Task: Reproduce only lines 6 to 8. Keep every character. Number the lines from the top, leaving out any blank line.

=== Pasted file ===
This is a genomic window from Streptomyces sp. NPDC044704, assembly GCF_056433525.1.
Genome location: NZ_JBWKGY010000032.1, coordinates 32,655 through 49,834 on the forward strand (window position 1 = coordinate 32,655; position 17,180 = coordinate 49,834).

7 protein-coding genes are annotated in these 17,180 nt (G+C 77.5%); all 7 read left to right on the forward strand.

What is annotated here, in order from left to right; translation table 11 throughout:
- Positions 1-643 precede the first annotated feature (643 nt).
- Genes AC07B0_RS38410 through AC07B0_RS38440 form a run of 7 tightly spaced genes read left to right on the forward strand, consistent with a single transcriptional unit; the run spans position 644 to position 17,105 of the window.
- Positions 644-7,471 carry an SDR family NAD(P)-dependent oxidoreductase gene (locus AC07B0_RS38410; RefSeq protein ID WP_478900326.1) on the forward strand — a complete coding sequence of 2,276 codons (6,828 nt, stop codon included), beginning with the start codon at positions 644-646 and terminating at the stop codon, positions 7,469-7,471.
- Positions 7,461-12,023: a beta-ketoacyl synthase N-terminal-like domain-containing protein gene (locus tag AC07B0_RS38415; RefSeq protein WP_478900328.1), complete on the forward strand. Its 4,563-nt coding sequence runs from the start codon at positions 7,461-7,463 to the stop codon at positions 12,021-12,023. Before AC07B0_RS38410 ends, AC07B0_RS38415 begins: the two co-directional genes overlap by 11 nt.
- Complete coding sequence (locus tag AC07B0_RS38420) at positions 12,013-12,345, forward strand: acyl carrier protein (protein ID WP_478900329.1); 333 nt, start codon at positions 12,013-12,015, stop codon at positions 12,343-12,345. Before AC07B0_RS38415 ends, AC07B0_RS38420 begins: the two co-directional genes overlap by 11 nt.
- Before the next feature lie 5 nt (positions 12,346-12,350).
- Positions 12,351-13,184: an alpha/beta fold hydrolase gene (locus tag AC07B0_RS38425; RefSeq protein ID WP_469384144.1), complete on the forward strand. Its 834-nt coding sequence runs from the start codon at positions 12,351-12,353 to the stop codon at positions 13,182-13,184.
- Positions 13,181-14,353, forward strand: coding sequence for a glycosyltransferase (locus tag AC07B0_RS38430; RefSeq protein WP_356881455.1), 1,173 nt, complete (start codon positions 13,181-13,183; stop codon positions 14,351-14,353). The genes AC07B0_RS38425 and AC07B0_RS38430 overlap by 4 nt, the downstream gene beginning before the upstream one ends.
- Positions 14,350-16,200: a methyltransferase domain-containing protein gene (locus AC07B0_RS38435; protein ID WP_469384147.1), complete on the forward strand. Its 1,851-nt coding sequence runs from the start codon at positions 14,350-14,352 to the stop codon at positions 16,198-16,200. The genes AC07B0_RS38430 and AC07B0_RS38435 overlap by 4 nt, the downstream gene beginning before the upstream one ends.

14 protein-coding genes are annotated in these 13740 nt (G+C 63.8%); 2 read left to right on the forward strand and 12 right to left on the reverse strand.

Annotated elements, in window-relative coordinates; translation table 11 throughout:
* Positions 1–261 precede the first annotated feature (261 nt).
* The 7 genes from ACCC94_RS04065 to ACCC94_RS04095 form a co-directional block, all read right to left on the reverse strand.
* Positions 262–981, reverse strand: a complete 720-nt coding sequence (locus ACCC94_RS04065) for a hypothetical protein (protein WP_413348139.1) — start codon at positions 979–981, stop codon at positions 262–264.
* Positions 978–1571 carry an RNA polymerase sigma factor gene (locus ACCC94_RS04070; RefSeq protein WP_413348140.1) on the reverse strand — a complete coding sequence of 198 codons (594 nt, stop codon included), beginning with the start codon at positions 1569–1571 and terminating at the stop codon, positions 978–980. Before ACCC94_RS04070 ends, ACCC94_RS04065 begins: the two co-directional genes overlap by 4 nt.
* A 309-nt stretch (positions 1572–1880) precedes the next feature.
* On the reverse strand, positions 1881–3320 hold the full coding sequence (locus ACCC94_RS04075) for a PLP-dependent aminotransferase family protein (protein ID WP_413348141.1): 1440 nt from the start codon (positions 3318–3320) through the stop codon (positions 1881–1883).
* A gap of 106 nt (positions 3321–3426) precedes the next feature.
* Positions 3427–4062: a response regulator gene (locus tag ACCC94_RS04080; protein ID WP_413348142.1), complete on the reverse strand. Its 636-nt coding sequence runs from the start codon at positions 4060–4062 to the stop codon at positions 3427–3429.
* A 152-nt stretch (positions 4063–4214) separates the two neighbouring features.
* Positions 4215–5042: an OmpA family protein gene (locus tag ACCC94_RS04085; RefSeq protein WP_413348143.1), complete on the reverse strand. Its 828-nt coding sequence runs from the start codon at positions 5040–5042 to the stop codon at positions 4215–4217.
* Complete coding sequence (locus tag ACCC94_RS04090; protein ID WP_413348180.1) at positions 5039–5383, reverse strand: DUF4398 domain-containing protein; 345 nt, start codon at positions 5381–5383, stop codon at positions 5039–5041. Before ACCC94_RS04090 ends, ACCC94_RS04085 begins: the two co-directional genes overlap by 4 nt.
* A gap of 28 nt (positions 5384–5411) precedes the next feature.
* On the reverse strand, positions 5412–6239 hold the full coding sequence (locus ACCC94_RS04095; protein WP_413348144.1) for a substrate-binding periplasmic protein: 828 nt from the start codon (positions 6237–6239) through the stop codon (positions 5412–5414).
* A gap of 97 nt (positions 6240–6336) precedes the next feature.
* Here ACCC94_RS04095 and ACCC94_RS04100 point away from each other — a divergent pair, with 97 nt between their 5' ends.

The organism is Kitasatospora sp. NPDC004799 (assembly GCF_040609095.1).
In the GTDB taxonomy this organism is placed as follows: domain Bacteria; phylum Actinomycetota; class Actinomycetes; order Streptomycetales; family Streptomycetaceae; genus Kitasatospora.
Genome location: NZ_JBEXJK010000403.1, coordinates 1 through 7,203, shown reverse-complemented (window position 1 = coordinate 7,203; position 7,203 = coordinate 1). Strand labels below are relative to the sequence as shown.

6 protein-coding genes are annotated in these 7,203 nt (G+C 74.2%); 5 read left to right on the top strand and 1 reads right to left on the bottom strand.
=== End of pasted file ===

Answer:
- Genes AC07B0_RS38410 through AC07B0_RS38440 form a run of 7 tightly spaced genes read left to right on the forward strand, consistent with a single transcriptional unit; the run spans position 644 to position 17,105 of the window.
- Positions 644-7,471 carry an SDR family NAD(P)-dependent oxidoreductase gene (locus AC07B0_RS38410; RefSeq protein ID WP_478900326.1) on the forward strand — a complete coding sequence of 2,276 codons (6,828 nt, stop codon included), beginning with the start codon at positions 644-646 and terminating at the stop codon, positions 7,469-7,471.
- Positions 7,461-12,023: a beta-ketoacyl synthase N-terminal-like domain-containing protein gene (locus tag AC07B0_RS38415; RefSeq protein WP_478900328.1), complete on the forward strand. Its 4,563-nt coding sequence runs from the start codon at positions 7,461-7,463 to the stop codon at positions 12,021-12,023. Before AC07B0_RS38410 ends, AC07B0_RS38415 begins: the two co-directional genes overlap by 11 nt.